Six donors have given $500,000 toward medical school scholarships in match challenge
For many aspiring physicians, medical school is only a dream. The high cost of attending medical school and the resulting debt upon graduation make it unattainable for countless highly qualified students.
More than one-third of Stony Brook University’s Renaissance School of Medicine 2020 graduating class accrued over $250,000 in debt during their time in medical school, and that number is increasing each year, making need-based scholarships an essential tool for recruiting and training diverse and talented cohorts of future physicians, surgeons and others.
Recognizing the need to help these students and in celebration of the upcoming 50th anniversary of the founding of the Renaissance School of Medicine, Senior Vice President for the Health Sciences and Dean Emeritus of the School of Medicine Kenneth Kaushansky, MD, MACP, announced a five-year match challenge to support endowed need-based scholarships for medical students. The ultimate goal: to build an endowment that will support the next generation of medical students at Stony Brook University.
“If we want to make sure the Renaissance School of Medicine remains a school of choice for the most promising students, we need to make it more affordable for them,” said Dr. Kaushansky. “Hopefully, this match program will inspire our friends to reach out in support of our students.”
Longtime friends of Stony Brook, the Guru Krupa Foundation, and several other generous donors heeded Dr. Kaushansky’s call. In total, the Guru Krupa Foundation; Krishnareddy Gujavarty, MD; School of Medicine alumnus Edward Weingarden ’79, MD ’85 and Judith Weingarden; fellow School of Medicine graduate Tara Allmen, MD ’90; Stony Brook University Hospital Budget Analyst Violet Payne; and Stony Brook University Alumni Association President Robert deBrauwere, Esq. ’87 and Caryn deBrauwere ’86 have donated $500,000 to the Renaissance School of Medicine’s 50th Anniversary Scholarship Match Program — making a total impact of $1 million and creating six endowed scholarship funds for students in need.
“We strive to provide equal access to deserving students who otherwise could not afford to pursue such opportunities,” said Mukund Padmanabhan, founder and president of the Guru Krupa Foundation. “There are few who are more deserving of that support than the hardworking students at Stony Brook University. We look forward to watching these leaders of tomorrow as they thrive in the inquisitive, compassionate, inspiring environment at the Renaissance School of Medicine.”
Dear Dr. Kaushansky :
I wholeheartedly applaud your outstanding goal to “build an endowment that will support the next generation of medical students at Stony Brook University.” This endowment will undoubtedly assist in your recruitment and training of future medical professionals.
However, I’m wondering about Stony Brook’s other goals. Is the Renaissance School of Medicine equally committed to accepting outstanding Long Island middle class medical students who may not qualify for your scholarships?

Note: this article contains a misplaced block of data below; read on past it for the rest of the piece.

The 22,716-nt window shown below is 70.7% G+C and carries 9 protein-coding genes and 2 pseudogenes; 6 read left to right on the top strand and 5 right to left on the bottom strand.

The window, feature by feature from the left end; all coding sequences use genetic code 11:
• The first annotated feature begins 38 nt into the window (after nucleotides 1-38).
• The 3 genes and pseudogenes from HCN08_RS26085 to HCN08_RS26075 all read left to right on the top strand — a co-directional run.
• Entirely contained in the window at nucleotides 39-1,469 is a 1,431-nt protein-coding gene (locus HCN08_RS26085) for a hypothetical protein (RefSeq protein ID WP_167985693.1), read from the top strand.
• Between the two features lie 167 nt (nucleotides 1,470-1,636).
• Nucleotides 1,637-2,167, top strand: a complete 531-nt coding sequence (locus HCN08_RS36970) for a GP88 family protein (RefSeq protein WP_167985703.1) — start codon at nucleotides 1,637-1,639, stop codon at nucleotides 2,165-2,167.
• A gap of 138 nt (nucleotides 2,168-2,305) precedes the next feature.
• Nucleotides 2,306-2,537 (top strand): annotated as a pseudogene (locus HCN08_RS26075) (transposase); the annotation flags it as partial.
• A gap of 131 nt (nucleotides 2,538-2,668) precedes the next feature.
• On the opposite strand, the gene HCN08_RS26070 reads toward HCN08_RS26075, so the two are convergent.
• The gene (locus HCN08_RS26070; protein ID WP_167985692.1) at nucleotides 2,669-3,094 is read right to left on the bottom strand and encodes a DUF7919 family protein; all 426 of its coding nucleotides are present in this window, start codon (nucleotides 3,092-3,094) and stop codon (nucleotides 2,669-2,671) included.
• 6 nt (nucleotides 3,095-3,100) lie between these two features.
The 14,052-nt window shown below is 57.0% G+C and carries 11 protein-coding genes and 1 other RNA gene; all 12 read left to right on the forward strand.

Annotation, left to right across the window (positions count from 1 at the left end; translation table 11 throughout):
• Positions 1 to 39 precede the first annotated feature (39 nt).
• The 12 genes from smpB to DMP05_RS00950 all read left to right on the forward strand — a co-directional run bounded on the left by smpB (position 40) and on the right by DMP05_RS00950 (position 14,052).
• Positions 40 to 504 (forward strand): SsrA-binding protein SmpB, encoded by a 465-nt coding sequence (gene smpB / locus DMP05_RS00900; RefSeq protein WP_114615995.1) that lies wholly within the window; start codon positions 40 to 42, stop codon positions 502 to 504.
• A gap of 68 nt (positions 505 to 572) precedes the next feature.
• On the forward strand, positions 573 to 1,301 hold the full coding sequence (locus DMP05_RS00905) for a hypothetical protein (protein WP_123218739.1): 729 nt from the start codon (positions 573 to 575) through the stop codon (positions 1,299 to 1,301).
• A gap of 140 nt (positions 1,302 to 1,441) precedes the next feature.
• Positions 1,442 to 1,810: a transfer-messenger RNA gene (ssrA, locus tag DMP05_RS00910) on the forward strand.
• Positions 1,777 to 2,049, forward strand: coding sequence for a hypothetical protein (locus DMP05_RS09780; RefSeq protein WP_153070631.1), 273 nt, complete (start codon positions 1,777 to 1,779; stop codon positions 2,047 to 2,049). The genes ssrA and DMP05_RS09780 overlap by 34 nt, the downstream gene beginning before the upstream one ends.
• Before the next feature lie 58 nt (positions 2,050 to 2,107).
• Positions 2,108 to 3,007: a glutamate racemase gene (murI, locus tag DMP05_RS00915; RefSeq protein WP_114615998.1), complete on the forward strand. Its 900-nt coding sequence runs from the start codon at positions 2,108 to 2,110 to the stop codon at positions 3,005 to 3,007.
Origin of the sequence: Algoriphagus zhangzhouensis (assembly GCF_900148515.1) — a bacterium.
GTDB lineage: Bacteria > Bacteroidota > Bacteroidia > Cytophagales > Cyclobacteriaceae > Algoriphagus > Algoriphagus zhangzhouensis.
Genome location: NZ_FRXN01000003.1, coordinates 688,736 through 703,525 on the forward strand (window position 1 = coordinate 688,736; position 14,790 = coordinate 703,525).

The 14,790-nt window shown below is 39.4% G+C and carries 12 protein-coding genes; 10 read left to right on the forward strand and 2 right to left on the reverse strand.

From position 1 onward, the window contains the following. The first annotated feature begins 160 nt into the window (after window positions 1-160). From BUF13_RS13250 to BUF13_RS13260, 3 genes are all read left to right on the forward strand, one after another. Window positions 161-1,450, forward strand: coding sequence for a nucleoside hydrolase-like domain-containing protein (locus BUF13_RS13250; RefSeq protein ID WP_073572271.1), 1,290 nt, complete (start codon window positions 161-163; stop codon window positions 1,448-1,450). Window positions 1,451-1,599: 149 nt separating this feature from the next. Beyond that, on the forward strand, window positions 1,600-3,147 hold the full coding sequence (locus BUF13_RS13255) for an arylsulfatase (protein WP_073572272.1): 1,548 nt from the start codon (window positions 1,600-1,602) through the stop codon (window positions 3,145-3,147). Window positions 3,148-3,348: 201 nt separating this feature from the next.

In light of the massive, ongoing commitment and joint LI government/medical community/educational community and business community’s unwavering effort to “keep our kids on Long Island”, I am saddened that some of Long Island’s best and brightest Renaissance Medical School applicants have not even had their applications acknowledged.
I am a retired LI business leader who partnered with Stony Brook for many, many years to overcome the exodus of college and graduate students from our island….never to return. This multifaceted undertaking requires each of us to do our small part to help retain our home-grown gems. Perhaps this is something worthy of consideration by the Renaissance School of Medicine powers-that-be.
You’re possibly wondering if I’m writing this because of a personal interest. The answer is yes. Although I’ve been passionate about this issue for years, my immediate impetus for writing to you is because I see my grandson looking elsewhere to pursue his medical degree. He graduates this spring from the University of Virginia with GPA 3.93, MCAT 522, is on Dean’s List, is an Intermediate Honors Recipient and is an Order of Omega Member. He has clinical experience in Virginia and at the Suffolk County Medical Examiner’s office. He has Shadowing experience, Community Service Experience and Employment/Research as well.
To date, Stony Brook Renaissance School of Medicine has not even acknowledged his application. And he is not alone. All these prospective doctors, surgeons and medical researchers who currently call LI their home, will most likely attend other medical schools somewhere else in the country and only return here to visit. What a pity.
It would be audacious of me to pretend to know your standards for acceptance and I would never suggest you should lower the bar. However, some sort of acknowledgement or the granting of an interview to exemplary LI applicants may be something to ponder.
Thank you for your consideration. If you are not the appropriate person to receive this letter, I would appreciate it if you would please forward it to whoever that may be.
I look forward to a reply.
7 Alfred Lane, Kings Park, NY 11754